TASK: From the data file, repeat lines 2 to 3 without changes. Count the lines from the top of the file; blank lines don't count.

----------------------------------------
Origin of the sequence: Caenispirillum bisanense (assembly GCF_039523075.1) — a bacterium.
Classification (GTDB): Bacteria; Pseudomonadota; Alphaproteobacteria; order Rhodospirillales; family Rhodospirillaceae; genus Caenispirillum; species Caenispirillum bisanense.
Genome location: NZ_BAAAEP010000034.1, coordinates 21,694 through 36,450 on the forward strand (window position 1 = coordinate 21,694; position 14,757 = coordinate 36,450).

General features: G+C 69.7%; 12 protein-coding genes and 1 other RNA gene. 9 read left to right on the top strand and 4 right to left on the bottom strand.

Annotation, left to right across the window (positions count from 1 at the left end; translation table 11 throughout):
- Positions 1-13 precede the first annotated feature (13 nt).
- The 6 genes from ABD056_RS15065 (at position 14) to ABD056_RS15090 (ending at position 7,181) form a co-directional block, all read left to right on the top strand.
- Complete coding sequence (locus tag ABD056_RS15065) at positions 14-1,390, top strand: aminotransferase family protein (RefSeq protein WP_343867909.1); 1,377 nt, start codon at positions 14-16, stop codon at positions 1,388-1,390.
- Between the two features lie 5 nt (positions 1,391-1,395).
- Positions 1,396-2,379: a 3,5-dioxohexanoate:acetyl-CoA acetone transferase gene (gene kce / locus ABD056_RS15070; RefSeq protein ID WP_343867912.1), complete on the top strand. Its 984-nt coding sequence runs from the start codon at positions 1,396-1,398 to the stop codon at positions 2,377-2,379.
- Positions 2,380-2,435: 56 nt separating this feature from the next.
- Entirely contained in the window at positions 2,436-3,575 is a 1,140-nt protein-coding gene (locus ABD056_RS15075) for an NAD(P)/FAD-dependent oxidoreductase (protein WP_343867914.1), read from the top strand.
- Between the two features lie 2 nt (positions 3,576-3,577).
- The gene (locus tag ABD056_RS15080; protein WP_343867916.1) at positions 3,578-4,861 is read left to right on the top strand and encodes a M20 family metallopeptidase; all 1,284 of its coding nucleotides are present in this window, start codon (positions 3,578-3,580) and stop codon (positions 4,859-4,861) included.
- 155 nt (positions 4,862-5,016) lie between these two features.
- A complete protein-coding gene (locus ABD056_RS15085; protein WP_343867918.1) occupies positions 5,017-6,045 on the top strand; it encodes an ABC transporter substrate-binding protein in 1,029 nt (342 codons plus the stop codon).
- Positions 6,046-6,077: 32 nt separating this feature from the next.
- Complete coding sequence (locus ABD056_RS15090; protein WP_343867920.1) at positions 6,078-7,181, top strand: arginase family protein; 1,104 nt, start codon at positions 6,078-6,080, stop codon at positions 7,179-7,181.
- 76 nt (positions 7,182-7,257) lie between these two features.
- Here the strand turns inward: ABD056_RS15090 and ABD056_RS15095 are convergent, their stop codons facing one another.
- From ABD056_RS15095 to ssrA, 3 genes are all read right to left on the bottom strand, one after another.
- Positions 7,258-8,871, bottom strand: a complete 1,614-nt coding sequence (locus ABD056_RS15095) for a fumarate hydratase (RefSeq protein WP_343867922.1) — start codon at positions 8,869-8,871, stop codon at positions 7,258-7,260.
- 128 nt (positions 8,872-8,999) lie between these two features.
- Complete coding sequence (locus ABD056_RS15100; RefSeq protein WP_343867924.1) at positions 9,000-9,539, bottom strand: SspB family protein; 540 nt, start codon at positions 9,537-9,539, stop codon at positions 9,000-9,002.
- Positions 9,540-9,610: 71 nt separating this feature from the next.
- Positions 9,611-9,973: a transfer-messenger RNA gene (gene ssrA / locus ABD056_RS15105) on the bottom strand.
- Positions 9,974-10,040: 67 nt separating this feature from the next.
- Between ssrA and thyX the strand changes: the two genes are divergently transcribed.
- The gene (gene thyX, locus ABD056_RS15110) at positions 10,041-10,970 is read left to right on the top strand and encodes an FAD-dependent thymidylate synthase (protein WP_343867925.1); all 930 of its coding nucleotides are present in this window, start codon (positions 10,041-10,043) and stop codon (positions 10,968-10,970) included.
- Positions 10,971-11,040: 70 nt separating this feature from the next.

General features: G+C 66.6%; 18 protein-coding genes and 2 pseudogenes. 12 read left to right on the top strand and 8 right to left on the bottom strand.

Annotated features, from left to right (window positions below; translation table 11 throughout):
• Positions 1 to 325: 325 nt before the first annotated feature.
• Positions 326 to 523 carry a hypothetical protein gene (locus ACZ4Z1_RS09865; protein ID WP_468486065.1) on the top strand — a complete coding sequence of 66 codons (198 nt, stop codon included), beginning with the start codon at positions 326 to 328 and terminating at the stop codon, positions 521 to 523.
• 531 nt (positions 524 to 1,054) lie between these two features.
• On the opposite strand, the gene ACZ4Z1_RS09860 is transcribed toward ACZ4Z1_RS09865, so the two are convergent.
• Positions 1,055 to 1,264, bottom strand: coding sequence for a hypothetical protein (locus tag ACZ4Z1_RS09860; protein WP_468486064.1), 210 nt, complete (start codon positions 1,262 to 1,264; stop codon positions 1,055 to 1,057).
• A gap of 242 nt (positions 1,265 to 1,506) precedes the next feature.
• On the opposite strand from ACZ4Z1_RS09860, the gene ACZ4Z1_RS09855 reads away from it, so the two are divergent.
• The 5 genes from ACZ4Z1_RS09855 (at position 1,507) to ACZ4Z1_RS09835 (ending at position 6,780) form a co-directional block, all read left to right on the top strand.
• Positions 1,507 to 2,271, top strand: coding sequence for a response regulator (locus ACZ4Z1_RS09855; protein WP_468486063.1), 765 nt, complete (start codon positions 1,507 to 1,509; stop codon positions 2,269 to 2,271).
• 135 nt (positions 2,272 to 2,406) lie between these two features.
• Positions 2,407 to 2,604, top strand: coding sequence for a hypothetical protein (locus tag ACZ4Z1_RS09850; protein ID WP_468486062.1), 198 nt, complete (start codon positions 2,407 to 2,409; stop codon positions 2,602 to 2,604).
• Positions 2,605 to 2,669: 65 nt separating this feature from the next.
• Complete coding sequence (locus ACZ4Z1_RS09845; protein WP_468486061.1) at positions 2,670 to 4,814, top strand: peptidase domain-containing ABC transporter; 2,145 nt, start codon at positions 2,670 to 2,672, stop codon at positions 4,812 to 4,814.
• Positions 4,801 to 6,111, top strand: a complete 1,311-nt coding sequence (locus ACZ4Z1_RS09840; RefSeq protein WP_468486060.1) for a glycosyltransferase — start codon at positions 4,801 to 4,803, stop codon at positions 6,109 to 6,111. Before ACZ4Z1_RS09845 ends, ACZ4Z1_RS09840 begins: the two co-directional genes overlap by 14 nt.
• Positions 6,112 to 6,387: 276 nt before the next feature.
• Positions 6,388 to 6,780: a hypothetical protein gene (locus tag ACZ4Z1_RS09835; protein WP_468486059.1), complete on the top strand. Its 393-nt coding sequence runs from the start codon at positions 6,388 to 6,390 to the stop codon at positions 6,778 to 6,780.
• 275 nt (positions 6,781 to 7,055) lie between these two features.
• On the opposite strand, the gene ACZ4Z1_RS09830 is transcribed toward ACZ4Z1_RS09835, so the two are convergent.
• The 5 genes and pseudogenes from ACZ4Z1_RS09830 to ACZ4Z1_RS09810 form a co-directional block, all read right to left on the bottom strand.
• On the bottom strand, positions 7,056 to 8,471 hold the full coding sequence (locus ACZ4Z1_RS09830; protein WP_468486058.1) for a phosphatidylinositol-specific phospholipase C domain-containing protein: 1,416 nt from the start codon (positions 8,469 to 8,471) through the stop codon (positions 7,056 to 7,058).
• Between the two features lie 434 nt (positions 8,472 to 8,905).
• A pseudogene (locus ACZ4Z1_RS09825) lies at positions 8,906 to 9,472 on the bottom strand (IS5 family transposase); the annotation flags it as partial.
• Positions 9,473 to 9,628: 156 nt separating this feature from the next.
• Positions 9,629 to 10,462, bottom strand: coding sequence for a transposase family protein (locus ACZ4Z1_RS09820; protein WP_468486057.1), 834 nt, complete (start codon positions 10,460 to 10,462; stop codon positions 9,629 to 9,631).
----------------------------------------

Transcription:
Classification (GTDB): Bacteria; Pseudomonadota; Alphaproteobacteria; order Rhodospirillales; family Rhodospirillaceae; genus Caenispirillum; species Caenispirillum bisanense.
Genome location: NZ_BAAAEP010000034.1, coordinates 21,694 through 36,450 on the forward strand (window position 1 = coordinate 21,694; position 14,757 = coordinate 36,450).